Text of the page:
Synchronous Motor Working Principle

Electrical motor in general is an electro-mechanical device that converts energy from electrical domain to mechanical domain. Based on the type of input we have classified it into single phase and 3 phase motors. Among 3 phase motors, induction motors and synchronous motors are more widely used. When a 3 phase electric conductors are placed in a certain geometrical positions (In certain angle from one another) then an electrical field is generated. Now the rotating magnetic field rotates at a certain speed, that speed is called synchronous speed. Now if an electromagnet is present in this rotating magnetic field, the electromagnet is magnetically locked with this rotating magnetic field and rotates with same speed of rotating field.

Synchronous motors is called so because the speed of the rotor of this motor is same as the rotating magnetic field. It is basically a fixed speed motor because it has only one speed, which is synchronous speed and therefore no intermediate speed is there or in other words it’s in synchronism with the supply frequency. Synchronous speed is given by

where f = supply frequency & p = no. of poles 

Construction of Synchronous Motor

basic construction of synchronous motor
Normally it’s construction is almost similar to that of a 3 phase induction motor, except the fact that the rotor is given DC supply, the reason of which is explained later. Now, let us first go through the basic construction of this type of motor.
From the above picture, it is clear that how this type of motors are designed. The stator is given is given three phase supply and the rotor is given dc supply.

Main Features of Synchronous Motors


1.  Synchronous motors are inherently not self-starting. They require some external means to bring their speed close to synchronous speed to before they are synchronized.

2.  The speed of operation of is in synchronism with the supply frequency and hence for constant supply frequency they behave as constant speed motor irrespective of load condition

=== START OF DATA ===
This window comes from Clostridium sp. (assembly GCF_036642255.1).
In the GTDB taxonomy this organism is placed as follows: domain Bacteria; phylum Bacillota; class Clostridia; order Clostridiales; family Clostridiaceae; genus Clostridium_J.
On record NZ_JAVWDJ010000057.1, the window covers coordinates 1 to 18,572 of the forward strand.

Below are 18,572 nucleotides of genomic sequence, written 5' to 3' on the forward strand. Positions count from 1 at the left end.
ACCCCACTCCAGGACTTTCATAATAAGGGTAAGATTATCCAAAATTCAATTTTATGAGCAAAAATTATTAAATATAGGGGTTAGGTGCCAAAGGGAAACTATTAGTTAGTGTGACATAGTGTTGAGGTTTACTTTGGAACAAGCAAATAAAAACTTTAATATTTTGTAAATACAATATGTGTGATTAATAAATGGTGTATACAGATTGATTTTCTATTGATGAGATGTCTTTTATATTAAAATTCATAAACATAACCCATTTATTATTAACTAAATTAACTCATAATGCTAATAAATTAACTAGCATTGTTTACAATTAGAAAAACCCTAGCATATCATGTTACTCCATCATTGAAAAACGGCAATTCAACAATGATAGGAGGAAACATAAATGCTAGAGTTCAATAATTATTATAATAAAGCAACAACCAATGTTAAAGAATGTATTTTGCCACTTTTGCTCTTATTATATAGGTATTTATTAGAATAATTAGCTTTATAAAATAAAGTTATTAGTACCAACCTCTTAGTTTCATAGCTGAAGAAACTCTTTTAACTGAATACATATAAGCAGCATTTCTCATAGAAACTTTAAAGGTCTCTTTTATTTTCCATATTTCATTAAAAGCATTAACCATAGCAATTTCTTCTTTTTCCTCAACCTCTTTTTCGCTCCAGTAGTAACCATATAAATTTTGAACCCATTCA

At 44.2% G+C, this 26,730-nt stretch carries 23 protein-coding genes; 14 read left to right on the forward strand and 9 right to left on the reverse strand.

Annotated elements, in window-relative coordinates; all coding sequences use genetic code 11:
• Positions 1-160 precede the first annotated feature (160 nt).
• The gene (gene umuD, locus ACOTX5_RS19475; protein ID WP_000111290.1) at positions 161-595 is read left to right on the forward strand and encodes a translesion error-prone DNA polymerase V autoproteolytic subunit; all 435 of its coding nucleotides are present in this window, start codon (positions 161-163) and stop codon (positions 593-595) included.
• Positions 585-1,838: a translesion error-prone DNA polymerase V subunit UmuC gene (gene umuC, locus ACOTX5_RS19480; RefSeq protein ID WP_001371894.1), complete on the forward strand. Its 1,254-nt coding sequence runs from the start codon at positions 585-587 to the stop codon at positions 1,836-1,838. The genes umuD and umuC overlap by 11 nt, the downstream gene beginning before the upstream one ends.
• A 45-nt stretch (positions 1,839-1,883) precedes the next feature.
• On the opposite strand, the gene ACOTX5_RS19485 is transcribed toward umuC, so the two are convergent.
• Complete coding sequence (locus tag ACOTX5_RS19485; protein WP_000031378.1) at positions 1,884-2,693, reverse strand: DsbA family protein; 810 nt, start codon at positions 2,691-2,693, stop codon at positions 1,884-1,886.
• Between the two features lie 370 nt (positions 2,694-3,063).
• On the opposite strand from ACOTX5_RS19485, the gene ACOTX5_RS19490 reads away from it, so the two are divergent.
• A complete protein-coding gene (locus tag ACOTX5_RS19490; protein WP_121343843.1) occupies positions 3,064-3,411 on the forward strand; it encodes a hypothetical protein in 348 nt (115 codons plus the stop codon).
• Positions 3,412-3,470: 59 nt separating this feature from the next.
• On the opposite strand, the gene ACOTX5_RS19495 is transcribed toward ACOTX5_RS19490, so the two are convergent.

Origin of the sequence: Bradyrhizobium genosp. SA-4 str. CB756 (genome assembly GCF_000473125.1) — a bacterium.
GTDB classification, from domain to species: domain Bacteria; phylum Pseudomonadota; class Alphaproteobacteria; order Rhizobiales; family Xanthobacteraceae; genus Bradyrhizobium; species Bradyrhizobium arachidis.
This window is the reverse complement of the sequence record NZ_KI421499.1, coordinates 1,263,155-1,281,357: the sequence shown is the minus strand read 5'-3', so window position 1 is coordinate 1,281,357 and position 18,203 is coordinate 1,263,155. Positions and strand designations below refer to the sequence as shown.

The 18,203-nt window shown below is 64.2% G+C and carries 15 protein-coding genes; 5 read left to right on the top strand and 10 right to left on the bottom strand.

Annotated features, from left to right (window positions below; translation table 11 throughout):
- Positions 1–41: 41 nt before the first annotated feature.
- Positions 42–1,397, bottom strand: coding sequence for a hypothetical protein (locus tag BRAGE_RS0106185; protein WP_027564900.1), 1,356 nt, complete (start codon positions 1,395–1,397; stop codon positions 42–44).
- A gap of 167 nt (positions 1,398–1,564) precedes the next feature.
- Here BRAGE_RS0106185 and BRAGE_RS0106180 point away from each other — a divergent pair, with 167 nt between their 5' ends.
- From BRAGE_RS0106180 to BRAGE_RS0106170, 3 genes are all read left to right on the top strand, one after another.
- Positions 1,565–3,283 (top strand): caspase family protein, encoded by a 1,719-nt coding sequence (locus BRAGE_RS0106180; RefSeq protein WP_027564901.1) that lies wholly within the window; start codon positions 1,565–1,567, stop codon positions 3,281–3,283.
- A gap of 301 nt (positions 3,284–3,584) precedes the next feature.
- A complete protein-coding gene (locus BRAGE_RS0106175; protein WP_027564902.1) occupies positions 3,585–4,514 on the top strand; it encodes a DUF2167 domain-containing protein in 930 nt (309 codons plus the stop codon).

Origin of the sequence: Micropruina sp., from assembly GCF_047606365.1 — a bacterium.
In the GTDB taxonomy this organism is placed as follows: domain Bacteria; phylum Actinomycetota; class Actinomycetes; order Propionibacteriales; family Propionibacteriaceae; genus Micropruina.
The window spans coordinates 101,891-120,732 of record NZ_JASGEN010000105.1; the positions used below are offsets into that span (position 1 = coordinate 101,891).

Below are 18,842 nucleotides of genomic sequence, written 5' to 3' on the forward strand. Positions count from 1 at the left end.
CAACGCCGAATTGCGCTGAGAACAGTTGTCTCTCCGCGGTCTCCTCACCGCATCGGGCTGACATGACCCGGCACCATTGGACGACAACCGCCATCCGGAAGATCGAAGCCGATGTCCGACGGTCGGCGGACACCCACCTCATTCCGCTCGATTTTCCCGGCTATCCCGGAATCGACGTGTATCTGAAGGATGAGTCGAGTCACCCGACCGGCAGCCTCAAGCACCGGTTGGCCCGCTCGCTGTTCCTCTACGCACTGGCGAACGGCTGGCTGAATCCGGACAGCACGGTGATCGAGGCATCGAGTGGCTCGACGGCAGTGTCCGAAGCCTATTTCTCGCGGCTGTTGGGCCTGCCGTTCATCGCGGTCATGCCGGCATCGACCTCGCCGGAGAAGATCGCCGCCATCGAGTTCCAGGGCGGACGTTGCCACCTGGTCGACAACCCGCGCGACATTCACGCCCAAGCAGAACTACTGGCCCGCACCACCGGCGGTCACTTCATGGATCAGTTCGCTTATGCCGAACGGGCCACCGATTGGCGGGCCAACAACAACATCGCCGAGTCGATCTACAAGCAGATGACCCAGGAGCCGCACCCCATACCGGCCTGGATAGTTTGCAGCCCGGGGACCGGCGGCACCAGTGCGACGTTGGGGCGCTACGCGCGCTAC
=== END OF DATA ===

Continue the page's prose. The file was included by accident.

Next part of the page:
3.  This motor has the unique characteristics of operating under any electrical power factor. This makes it being used in electrical power factor improvement.

Principle of Operation Synchronous Motor

Synchronous motor is a doubly excited machine i.e two electrical inputs are provided to it. It’s stator winding which consists of a 3 phase winding is provided with 3 phase supply and rotor is provided with DC supply. The 3 phase stator winding carrying 3 phase currents produces 3 phase rotating magnetic flux. The rotor carrying DC supply also produces a constant flux. Considering the frequency to be 50 Hz, from the above relation we can see that the 3 phase rotating flux rotates about 3000 revolution in 1 min or 50 revolutions in 1 sec. At a particular instant rotor and stator poles might be of same polarity (N-N or S-S) causing repulsive force on rotor and the very next second it will be N-S causing attractive force. But due to inertia of the rotor, it is unable to rotate in any direction due to attractive or repulsive force and remain in standstill condition. Hence it is not self starting.
To overcome this inertia, rotor is initially fed some mechanical input which rotates it in same direction as magnetic field to a speed very close to synchronous speed. After some time magnetic locking occurs and the synchronous motor rotates in synchronism with the frequency.

Methods of Starting of Synchronous Motor

1.  Motor starting with an external prime Mover: Synchronous motors are mechanically coupled with another motor. It could be either 3 phase induction motor or DC shunt motor. DC excitation is not fed initially. It is rotated at speed very close to its synchronous speed and after that DC excitation is given. After some time when magnetic locking takes place supply to the external motor is cut off.

2.  Damper winding: In case, synchronous motor is of salient pole type, additional winding is placed in rotor pole face. Initially when rotor is standstill, relative speed between damper winding and rotating air gap flux in large and an emf is induced in it which produces the required starting torque. As speed approaches synchronous speed, emf and torque is reduced and finally when magnetic locking takes place, torque also reduces to zero. Hence in this case synchronous is first run as three phase induction motor using additional winding and finally it is synchronized with the frequency.

Application of Synchronous Motor


1.  Synchronous motor having no load connected to its shaft is used for power factor improvement. Owing to its characteristics to behave at any electrical power factor, it is used in power system in situations where static capacitors are expensive.

2.  Synchronous motor finds application where operating speed is less (around 500 rpm) and high power is required. For power requirement from 35 kW to 2500 KW, the size, weight and cost of the corresponding three phase induction motor is very high. Hence these motors are preferably used. Ex- Reciprocating pump, compressor, rolling mills etc.

Related Posts

Comments are closed.

© 2024 Mechanical Engineering - Theme by WPEnjoy · Powered by WordPress